The third book, George Mountford Adie: A Gurdjieff Pupil in Australia represents his attempt to present his teacher (a direct pupil of Gurdjieff and Ouspensky) to an international audience.The fourth book, edited and written with Peter El Khouri and Ed Finnane, is a new edition of Britts Civil Precedents. He recommends it to anyone planning to bring proceedings in an Australian court of law.

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Reveiw of JANE HEAP/NOTES

JOSEPH AZIZE PAGE


Joseph.Azize@googlemail.com

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jane Heap

Jane Heap

Jane Heap / Notes, Jane Heap, anonymously edited by Annie-Lou Staveley and David Kherdian, 1983 and 2002, Two Rivers Press, Aurora, ISBN 089756023X

Overview
This is an edition of the notes Jane Heap prepared before delivering her talks to her pupils in the Gurdjieff ideas and methods. They are not ‘to introduce the ideas’, but ‘towards practical application of the ideas’. Her pupils had already learned the theoretical outlines, and were now participating in groups (the Gurdjieff schools generally organize pupils into ‘groups’ for collective study of the applied methods). The fact that these notes were not written for publication makes them more valuable, because we eavesdrop, as it were, on Jane thinking to herself about how she can address the practical needs of her pupils.

Gurdjieff’s ideas can only ever be superficially understood without an attempt to apply them to oneself. One finds in this volume, to an extraordinary degree, evidence of knowledge and practice united in work – which I would define as ‘informed action directed to a constructive aim’ (see George Adie p. 28). Although written as a number of chains of thought, not as one thematic exercise, the contents of this book are probably the greatest exposition of the ‘technique of techniques’ we will ever have.

Details
There is a table of contents, a two page introduction by Michael Currer-Briggs (whom Dr Lester, Jane’s pupil and physician, described to me as Jane’s ‘right hand man’), a large number of extracts from Jane’s private notes, with minimally intrusive editing by Mrs Staveley (one of Jane’s pupils, whom Jane effectively ‘graduated’ from her group before her death), and David Kherdian (Mrs Staveley’s pupil, and an acclaimed literary talent). Pages 87-95 comprise a collection of Jane’s aphorisms. The text is organized into readings of between one and ten pages, with italic sub-headings at various points. This is good, because the presentation is intense and compressed, so the sectioned layout assists the reader to select and study integrated units of related thoughts.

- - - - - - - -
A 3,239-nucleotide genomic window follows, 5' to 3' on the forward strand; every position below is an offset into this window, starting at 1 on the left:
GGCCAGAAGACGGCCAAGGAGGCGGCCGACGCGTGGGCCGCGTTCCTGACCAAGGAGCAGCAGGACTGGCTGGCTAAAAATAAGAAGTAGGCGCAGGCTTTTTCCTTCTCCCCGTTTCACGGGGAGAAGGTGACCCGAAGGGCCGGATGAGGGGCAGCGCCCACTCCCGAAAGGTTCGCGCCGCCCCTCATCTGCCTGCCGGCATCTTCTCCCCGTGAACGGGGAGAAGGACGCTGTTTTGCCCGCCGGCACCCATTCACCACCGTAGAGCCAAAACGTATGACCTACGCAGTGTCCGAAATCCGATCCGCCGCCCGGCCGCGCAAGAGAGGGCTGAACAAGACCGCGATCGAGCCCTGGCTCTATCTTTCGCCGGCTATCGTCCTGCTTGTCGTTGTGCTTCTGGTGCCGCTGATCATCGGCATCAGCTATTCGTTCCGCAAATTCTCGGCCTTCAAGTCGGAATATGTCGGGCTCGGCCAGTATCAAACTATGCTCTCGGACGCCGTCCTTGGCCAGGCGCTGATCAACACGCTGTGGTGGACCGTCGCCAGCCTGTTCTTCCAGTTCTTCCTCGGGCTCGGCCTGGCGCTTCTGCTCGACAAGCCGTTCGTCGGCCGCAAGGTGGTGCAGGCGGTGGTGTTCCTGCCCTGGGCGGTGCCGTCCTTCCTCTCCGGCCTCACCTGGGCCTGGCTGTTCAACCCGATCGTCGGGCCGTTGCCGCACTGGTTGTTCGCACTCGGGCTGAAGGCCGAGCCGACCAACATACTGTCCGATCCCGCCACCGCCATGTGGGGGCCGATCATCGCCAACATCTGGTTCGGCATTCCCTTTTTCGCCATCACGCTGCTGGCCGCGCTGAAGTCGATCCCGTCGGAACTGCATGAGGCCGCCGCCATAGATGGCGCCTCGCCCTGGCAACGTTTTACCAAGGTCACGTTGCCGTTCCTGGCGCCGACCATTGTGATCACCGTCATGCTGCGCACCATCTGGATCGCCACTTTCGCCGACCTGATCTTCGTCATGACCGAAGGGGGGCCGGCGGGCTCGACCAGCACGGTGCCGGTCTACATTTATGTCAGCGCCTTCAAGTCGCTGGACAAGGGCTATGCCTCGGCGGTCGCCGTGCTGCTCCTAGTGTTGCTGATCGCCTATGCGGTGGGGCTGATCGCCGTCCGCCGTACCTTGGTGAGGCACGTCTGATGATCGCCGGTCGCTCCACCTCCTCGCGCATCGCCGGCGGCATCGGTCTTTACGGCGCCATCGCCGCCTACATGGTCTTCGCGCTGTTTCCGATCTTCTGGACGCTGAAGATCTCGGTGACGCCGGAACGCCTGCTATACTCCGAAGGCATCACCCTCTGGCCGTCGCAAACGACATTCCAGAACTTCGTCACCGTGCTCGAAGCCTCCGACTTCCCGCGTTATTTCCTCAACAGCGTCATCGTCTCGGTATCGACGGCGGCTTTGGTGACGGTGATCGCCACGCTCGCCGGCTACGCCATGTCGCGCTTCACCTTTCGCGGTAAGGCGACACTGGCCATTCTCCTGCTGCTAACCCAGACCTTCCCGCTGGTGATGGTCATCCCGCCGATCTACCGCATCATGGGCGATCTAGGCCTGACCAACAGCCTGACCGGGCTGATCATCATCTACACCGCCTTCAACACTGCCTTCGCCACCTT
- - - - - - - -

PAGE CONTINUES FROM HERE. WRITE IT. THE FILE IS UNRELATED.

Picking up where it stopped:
The volume is an attractive hard cover, with thick paper cover and plastic protection, approx. 6 ½ by 8 inches, with oil print on the endpapers. It comprises 95 pages printed on a slightly creamy, textured, top quality paper. The original 1983 edition was handset. Except, I think, that the first edition had leather trimmings, the 2002 edition is an exact facsimile reproduction of the first. Information about Jane, her style of teaching, and the publication of these notes and others, is found on the fly-leaves. The excellent choice of the paper, print and binding were the work of David Kherdian and his wife Nonny Hogrogian, a celebrated artist. However, the entire group at Two Rivers Farm were concerned in various aspects of its compilation and printing. To see and hold it, one feels that one is in the presence of a product of respect and careful attention, even down to the good use made of the fly-leaves.

Background
At the outset, I should observe that there is another book of Jane Heap’s notes, The Notes of Jane Heap, which, although also published by Two Rivers Press, was edited by Michael Currer-Briggs and others of Jane’s London pupils, not by Mrs Staveley. That is different from the book I am reviewing, although almost everything I say about the contents of this volume would apply to it, too. There is a significant overlap between the contents of the two books. The chief difference is that the ‘London notes’ lack even the subtle editing of this volume, and that, I think, is advantageous in that the notes are even more concise, but then, sometimes they’re almost impenetrable. That volume is a nice hard cover, but as an artefact, it is not in the same league as this masterpiece.